# Probability of having energy $E$ when $E$ is bounded

For a canonical ensemble the probability of a system to have energy $E$ is $P(E)=e^{-\beta E}$. For that we consider the that the system can have any energy between $0$ to $\infty$. What will be the probability if the system can have energy only within certain range say, $E_{min}\leq E \leq E_{max}$ ($E_{min},E_{max}>0$)?

Derivation for canonical ensemble

For a canonical ensemble I follow this derivation. Consider the total energy of system and reservoir ($E_1+E_2$) is constant and then optimize the total number of possible configuration of system and reservoir, i.e. $\frac{\partial}{\partial E_1} (\Omega_1 \Omega_1) =0$ (Statistical Mechanics, R K Pathria). This along with the relation $\frac{\partial E_2}{\partial E_1}=-1$ gives $\frac{\partial}{\partial E_1} \ln \Omega_1 = \frac{\partial}{\partial E_2} \ln \Omega_2 = \beta$. Assuming all the configurations are equally probable, the probability is given by $P(E_1)=\Omega_1^{-1} = e^{-\beta E_1}$.

But this doesn't imply $P(E)=0$ for $E>E_{max}~or~E<E_{min}$. The reason is probably that the boundedness condition ($E_{min}\leq E \leq E_{max}$) is not used in the derivation.

How to obtain the correct probability factor if the energy is bounded?

A similar problem ever puzzled me for a while. That was the spin-$\frac{1}{2}$ particle in magnetic field, where the energy spectrum is not only bounded but also discrete!

I persuade myself by a careful analysis of the derivation. Let's denote the heat bath by $H$, the system of interest by $S$ and the total system $T$, using them as subscripts. The number of states $\Omega$ has the following relation, $$\Omega_T(E) = \Omega_H(E_T-E) \Omega_S(E)$$ where $E$ is the energy of $S$.

Our fundamental postulate(equal a priori probability postulate) tells us the probability is $$P(E) = \frac{\Omega_T(E)}{\sum_{\text{all possible E}} \Omega_T(E) }$$ By definition of entropy in statistical mechanics, $$\Omega_T(E) = \Omega_S(E) e^{\ln \Omega_H(E_T-E)} = \Omega_S(E) e^{\frac{1}{k} S_H(E_T - E ) }$$ and the Taylor expansion we have, $$S_H(E_T - E ) = S_H(E_T) - E \frac{\partial S_H}{\partial E} + \frac{1}{2!} E^2 \frac{\partial^2 S_H}{\partial^2 E} + \cdots$$ The first order term is identified with the (inverse) temperature of the heat bath(also the temperature of the system by 0th law ). The second order term is the response function $$\frac{\partial S_H}{ \partial_E} = -\frac{1}{T_H^2} \frac{\partial T_H}{\partial E} = - \frac{1}{T_H^2 C_V}$$ the heat capacity for a heat bath should be divergent, after all that why it's called a heat bath! Presumably other terms are higher order response functions and should vanish for similar reasons. Eventually, we have the expansion $$S_H(E_T - E ) = S_H(E_T) - \frac{E}{T_H}$$

The complete expression for the probability is
$$P(E) = \frac{\Omega_S(E) e^{-\frac{E}{kT_H} } }{ e^{-S_H(E_T)/k}\sum_{\text{all possible E}} \Omega_T(E) } = \frac{\Omega_S(E) e^{-\frac{E}{kT_H} } }{Z} = \frac{g e^{-\frac{E}{kT_H} } }{Z}$$ notice that I have identified $\Omega_S(E)$ as the degeneracy of the states.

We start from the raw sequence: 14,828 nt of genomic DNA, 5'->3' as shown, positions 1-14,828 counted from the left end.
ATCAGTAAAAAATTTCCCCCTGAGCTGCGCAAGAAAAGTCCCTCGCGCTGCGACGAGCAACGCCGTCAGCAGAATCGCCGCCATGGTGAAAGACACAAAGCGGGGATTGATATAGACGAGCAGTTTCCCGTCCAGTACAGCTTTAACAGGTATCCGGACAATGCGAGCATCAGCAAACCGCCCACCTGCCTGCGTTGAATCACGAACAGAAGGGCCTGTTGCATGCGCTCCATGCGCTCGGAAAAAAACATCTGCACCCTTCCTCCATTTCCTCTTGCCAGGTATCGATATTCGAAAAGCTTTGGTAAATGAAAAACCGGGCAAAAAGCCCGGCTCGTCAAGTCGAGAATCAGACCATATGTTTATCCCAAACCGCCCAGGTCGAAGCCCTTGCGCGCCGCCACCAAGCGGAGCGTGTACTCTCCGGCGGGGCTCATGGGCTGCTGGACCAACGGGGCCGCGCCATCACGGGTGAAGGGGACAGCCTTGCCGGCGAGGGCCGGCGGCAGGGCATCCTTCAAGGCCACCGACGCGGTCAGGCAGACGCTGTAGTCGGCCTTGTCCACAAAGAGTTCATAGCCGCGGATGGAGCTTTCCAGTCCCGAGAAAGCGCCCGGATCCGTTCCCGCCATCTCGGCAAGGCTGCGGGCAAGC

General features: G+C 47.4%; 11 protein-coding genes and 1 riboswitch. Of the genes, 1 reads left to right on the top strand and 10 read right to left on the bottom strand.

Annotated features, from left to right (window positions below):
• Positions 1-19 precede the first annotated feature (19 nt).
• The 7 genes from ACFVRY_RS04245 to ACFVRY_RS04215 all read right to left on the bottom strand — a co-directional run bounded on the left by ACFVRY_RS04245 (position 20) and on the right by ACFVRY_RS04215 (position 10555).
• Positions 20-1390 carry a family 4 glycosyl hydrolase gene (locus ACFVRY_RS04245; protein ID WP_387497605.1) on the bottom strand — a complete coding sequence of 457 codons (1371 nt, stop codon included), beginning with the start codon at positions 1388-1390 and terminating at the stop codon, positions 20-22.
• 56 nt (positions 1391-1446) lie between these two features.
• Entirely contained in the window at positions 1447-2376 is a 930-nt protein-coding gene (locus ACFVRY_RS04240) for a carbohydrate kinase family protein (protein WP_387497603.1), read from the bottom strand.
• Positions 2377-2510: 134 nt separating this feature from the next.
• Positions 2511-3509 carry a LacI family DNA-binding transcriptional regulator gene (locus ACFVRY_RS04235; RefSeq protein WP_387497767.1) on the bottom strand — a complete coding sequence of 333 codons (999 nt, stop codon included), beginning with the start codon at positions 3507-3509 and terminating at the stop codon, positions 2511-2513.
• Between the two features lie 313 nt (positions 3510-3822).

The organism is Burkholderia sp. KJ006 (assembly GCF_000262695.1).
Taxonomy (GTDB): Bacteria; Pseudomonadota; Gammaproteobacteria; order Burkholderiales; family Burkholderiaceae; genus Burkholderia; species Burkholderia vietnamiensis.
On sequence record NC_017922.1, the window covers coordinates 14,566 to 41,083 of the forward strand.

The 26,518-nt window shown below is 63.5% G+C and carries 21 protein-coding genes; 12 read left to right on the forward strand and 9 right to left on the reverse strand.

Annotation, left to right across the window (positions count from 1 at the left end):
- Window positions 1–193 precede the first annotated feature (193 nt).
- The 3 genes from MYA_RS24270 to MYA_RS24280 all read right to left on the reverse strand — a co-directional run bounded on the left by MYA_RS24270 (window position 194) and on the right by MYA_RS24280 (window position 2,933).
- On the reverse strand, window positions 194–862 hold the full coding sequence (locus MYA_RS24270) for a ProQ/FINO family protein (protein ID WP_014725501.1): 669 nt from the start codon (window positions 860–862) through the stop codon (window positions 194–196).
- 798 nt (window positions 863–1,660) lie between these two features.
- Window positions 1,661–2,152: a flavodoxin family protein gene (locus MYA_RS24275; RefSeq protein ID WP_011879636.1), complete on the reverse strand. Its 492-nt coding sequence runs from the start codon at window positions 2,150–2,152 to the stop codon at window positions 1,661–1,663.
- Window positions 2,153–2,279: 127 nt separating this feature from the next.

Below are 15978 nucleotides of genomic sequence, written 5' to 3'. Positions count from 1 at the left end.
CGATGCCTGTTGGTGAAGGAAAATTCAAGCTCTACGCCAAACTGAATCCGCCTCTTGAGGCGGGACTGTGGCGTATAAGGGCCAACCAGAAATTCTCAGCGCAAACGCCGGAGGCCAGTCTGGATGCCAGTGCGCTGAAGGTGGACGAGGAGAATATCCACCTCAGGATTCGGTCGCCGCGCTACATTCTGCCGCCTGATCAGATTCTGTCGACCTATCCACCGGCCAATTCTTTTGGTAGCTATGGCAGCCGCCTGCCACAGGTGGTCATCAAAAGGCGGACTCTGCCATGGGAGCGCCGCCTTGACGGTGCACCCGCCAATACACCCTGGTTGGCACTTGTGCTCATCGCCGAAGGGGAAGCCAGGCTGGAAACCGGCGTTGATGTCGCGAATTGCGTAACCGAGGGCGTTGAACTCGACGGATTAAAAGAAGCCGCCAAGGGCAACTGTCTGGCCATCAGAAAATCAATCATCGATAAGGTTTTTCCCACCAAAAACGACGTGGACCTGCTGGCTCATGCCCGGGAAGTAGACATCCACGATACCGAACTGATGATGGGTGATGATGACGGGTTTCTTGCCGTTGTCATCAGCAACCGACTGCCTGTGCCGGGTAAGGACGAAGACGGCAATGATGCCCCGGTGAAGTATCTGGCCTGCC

For bounded/discrete energy levels, those "missing" energy states simply have $$g = \Omega_s(E) = 0$$

We can use canonical ensemble even though we know very little about the system of interest, that's because we know it is in the equilibrium with the almost simplest(and fortunately the most common) thermodynamic environment - a heat bath.

• thanks @anecdote, and sorry for the delay. I was in vacation. I think then we need at least one more information to find the total probability $P(E)$ and that would be the the density of state ($g(E)$). As much I can remember, $P$ and $g$ is connected by a Laplace transformation with a kernel $E^{\beta E},~\beta=1/kT$ and you also have used the inverse transformation in the last definition of $P(E)$. So I think $g$ would be the probability at zero temperature and for finite temperature it has to be multiplied by proper factor depending on the statistics (MB,BE,FD) the system obeys. – Sumit Jan 4 '14 at 10:20
• @Sumit, Yes, statistics times $g(E)$ is the probability staying at this energy. Actually the density of states(degeneracy) is a trouble in practical calculation. – anecdote Jan 4 '14 at 14:31

The probability of state $i$ with energy $E_i$ is proportional to $e^{-\beta E_i}$ always, independently of the allowed interval of energies. The fact that system can have only energy inside finite interval of energies $\langle E_{min}, E_{max}\rangle$ implies that the system cannot be in state with energy that is not in this interval, hence these states are assigned probability 0. The rest of the states, with energy in the above interval, is assigned probability $p_k = Ne^{-\beta E_k}$ such that total probability is 1:

$$\sum_{k=k_{min}}^{k_{max}} Ne^{-\beta E_k} =1.$$

• the term N is I think is the partition function - that is just a scaling or better to say normalisation factor. With this factor the states with $E<E_{min}$ or $E>E_{max}$ have finite probability which conflicts with my initial assumption. – Sumit Dec 24 '13 at 20:13
• No, these states have prescribed probability 0, because they have energy outside the allowed interval. I've edited the answer. – Ján Lalinský Dec 24 '13 at 22:19